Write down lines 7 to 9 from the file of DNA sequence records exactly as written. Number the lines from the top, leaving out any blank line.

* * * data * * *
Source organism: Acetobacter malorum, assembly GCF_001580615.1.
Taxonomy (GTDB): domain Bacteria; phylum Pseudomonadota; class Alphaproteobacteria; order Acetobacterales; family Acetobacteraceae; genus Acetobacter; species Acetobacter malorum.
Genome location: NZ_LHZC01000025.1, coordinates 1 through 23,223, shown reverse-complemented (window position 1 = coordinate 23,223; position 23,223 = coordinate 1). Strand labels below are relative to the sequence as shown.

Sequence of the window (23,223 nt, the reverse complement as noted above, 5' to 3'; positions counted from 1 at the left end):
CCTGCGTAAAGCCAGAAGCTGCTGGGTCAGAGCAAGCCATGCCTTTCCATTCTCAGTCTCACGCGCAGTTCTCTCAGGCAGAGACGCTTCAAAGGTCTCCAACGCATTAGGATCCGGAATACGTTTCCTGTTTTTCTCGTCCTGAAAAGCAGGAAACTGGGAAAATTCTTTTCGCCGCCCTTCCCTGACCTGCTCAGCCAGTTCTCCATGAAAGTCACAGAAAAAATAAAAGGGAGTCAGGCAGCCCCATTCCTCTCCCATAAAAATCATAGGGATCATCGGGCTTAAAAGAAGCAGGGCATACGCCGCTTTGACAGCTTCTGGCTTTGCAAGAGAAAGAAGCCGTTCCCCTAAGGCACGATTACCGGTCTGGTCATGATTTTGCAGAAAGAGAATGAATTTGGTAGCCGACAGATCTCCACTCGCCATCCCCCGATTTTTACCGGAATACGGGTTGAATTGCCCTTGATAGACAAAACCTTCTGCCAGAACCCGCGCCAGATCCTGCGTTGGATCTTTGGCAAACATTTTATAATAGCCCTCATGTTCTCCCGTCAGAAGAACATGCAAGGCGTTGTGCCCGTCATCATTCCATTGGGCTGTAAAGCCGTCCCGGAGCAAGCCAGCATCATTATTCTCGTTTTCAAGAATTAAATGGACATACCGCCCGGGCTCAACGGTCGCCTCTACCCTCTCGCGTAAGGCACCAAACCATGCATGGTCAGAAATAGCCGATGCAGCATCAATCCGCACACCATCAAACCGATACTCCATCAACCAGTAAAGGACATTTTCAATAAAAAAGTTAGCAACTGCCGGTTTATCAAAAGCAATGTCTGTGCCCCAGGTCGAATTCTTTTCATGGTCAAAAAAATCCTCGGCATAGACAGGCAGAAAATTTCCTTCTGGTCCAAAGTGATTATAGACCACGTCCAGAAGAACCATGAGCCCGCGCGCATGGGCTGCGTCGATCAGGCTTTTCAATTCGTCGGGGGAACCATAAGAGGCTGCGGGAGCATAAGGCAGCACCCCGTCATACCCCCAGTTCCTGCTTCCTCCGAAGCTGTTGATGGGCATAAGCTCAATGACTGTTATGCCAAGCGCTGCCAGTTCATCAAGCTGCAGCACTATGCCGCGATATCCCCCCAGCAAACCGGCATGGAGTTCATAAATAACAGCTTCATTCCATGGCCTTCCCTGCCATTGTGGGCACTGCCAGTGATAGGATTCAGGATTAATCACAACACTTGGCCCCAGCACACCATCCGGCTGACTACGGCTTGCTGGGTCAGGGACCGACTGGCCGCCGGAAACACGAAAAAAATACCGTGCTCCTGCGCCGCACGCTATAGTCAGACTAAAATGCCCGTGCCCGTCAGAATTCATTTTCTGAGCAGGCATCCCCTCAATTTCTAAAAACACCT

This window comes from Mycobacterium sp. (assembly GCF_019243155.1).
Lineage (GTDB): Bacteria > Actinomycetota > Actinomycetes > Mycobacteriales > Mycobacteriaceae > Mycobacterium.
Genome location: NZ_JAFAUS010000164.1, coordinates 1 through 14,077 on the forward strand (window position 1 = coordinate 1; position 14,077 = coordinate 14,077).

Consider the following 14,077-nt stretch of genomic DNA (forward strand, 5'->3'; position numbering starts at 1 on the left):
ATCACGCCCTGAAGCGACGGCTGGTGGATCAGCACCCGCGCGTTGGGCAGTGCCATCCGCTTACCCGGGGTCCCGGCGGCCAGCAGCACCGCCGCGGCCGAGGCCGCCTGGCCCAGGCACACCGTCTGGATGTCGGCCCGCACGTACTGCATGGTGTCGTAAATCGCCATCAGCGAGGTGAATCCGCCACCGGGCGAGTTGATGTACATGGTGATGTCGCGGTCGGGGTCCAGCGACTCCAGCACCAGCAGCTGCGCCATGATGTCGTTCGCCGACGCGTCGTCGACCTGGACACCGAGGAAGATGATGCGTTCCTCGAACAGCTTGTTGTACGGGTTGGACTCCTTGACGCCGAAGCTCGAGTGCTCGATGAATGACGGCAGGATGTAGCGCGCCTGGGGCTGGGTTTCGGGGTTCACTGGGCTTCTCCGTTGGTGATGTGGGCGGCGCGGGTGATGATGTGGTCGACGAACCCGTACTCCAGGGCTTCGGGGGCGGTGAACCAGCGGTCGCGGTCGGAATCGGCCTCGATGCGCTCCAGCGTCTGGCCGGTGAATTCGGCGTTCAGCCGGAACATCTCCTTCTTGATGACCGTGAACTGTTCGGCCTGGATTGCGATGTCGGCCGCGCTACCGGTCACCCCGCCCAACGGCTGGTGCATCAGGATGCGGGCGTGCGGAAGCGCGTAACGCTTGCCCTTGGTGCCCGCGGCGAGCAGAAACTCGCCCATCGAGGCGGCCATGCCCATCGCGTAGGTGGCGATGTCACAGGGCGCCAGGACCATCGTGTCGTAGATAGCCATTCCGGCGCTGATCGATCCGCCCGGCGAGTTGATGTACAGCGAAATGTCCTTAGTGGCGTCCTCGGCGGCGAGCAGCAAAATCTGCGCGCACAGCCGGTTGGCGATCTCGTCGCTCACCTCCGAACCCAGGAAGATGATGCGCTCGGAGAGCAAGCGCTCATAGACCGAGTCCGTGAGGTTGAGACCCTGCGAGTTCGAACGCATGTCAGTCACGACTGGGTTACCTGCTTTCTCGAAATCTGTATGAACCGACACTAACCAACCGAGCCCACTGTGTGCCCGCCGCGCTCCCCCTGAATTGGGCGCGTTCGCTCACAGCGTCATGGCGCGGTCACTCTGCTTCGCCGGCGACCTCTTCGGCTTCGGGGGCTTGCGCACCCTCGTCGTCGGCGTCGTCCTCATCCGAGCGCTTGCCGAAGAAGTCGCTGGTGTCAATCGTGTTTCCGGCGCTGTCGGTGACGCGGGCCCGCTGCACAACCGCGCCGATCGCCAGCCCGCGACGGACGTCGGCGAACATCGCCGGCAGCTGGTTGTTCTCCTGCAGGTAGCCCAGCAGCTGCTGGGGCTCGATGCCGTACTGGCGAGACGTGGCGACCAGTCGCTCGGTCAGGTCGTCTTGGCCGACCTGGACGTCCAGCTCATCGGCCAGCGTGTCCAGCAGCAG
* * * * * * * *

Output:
Lineage (GTDB): Bacteria > Actinomycetota > Actinomycetes > Mycobacteriales > Mycobacteriaceae > Mycobacterium.
Genome location: NZ_JAFAUS010000164.1, coordinates 1 through 14,077 on the forward strand (window position 1 = coordinate 1; position 14,077 = coordinate 14,077).

Consider the following 14,077-nt stretch of genomic DNA (forward strand, 5'->3'; position numbering starts at 1 on the left):